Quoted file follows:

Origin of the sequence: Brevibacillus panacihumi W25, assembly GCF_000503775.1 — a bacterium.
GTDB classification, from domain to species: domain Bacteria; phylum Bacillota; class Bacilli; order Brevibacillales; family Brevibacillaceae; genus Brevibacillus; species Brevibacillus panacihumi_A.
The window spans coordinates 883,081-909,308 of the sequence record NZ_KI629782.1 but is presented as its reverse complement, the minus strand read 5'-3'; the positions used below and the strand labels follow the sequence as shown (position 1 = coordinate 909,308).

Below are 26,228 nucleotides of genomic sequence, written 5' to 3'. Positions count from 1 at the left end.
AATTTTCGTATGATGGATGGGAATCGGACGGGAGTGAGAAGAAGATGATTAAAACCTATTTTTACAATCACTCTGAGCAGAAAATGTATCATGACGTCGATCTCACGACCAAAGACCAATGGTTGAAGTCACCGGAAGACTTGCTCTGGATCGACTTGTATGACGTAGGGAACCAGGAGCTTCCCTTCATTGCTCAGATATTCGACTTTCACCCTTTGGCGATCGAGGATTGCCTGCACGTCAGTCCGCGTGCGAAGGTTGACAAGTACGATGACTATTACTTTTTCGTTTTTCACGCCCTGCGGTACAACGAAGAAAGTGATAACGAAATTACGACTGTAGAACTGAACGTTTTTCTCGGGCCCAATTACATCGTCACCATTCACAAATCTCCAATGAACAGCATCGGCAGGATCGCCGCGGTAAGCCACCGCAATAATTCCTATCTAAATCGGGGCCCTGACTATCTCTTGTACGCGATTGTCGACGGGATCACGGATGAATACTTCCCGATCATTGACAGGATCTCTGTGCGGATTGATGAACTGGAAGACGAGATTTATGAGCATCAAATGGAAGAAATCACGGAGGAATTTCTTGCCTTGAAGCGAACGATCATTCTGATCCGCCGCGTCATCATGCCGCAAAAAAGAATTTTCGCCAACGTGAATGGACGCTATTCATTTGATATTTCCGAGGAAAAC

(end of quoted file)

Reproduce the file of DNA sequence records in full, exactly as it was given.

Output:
Origin of the sequence: Brevibacillus panacihumi W25, assembly GCF_000503775.1 — a bacterium.
GTDB classification, from domain to species: domain Bacteria; phylum Bacillota; class Bacilli; order Brevibacillales; family Brevibacillaceae; genus Brevibacillus; species Brevibacillus panacihumi_A.
The window spans coordinates 883,081-909,308 of the sequence record NZ_KI629782.1 but is presented as its reverse complement, the minus strand read 5'-3'; the positions used below and the strand labels follow the sequence as shown (position 1 = coordinate 909,308).

Below are 26,228 nucleotides of genomic sequence, written 5' to 3'. Positions count from 1 at the left end.
AATTTTCGTATGATGGATGGGAATCGGACGGGAGTGAGAAGAAGATGATTAAAACCTATTTTTACAATCACTCTGAGCAGAAAATGTATCATGACGTCGATCTCACGACCAAAGACCAATGGTTGAAGTCACCGGAAGACTTGCTCTGGATCGACTTGTATGACGTAGGGAACCAGGAGCTTCCCTTCATTGCTCAGATATTCGACTTTCACCCTTTGGCGATCGAGGATTGCCTGCACGTCAGTCCGCGTGCGAAGGTTGACAAGTACGATGACTATTACTTTTTCGTTTTTCACGCCCTGCGGTACAACGAAGAAAGTGATAACGAAATTACGACTGTAGAACTGAACGTTTTTCTCGGGCCCAATTACATCGTCACCATTCACAAATCTCCAATGAACAGCATCGGCAGGATCGCCGCGGTAAGCCACCGCAATAATTCCTATCTAAATCGGGGCCCTGACTATCTCTTGTACGCGATTGTCGACGGGATCACGGATGAATACTTCCCGATCATTGACAGGATCTCTGTGCGGATTGATGAACTGGAAGACGAGATTTATGAGCATCAAATGGAAGAAATCACGGAGGAATTTCTTGCCTTGAAGCGAACGATCATTCTGATCCGCCGCGTCATCATGCCGCAAAAAAGAATTTTCGCCAACGTGAATGGACGCTATTCATTTGATATTTCCGAGGAAAAC